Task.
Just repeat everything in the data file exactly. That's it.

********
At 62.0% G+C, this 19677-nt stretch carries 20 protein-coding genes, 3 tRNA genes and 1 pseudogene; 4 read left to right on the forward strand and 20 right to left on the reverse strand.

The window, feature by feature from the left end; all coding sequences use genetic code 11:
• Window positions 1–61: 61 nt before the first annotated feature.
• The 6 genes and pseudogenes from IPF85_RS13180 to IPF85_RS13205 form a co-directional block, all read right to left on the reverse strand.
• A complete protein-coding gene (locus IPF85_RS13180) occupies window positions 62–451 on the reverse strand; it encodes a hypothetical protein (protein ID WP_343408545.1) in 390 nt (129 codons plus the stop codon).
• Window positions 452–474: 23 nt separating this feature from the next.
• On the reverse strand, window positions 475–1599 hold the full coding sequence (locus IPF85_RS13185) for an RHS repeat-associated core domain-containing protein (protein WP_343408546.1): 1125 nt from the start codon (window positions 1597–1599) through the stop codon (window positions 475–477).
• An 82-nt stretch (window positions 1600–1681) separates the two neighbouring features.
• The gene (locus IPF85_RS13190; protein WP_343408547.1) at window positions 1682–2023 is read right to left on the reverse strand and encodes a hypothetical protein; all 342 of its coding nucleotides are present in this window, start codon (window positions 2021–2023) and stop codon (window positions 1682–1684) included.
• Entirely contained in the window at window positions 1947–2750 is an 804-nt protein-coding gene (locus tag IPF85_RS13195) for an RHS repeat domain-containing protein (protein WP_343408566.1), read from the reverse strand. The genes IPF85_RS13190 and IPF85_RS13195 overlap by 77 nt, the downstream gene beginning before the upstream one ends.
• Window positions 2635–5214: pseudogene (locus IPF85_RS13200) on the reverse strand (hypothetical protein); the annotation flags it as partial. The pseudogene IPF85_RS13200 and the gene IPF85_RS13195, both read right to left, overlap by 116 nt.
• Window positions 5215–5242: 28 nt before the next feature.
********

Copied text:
At 62.0% G+C, this 19677-nt stretch carries 20 protein-coding genes, 3 tRNA genes and 1 pseudogene; 4 read left to right on the forward strand and 20 right to left on the reverse strand.

The window, feature by feature from the left end; all coding sequences use genetic code 11:
• Window positions 1–61: 61 nt before the first annotated feature.
• The 6 genes and pseudogenes from IPF85_RS13180 to IPF85_RS13205 form a co-directional block, all read right to left on the reverse strand.
• A complete protein-coding gene (locus IPF85_RS13180) occupies window positions 62–451 on the reverse strand; it encodes a hypothetical protein (protein ID WP_343408545.1) in 390 nt (129 codons plus the stop codon).
• Window positions 452–474: 23 nt separating this feature from the next.
• On the reverse strand, window positions 475–1599 hold the full coding sequence (locus IPF85_RS13185) for an RHS repeat-associated core domain-containing protein (protein WP_343408546.1): 1125 nt from the start codon (window positions 1597–1599) through the stop codon (window positions 475–477).
• An 82-nt stretch (window positions 1600–1681) separates the two neighbouring features.
• The gene (locus IPF85_RS13190; protein WP_343408547.1) at window positions 1682–2023 is read right to left on the reverse strand and encodes a hypothetical protein; all 342 of its coding nucleotides are present in this window, start codon (window positions 2021–2023) and stop codon (window positions 1682–1684) included.
• Entirely contained in the window at window positions 1947–2750 is an 804-nt protein-coding gene (locus tag IPF85_RS13195) for an RHS repeat domain-containing protein (protein WP_343408566.1), read from the reverse strand. The genes IPF85_RS13190 and IPF85_RS13195 overlap by 77 nt, the downstream gene beginning before the upstream one ends.
• Window positions 2635–5214: pseudogene (locus IPF85_RS13200) on the reverse strand (hypothetical protein); the annotation flags it as partial. The pseudogene IPF85_RS13200 and the gene IPF85_RS13195, both read right to left, overlap by 116 nt.
• Window positions 5215–5242: 28 nt before the next feature.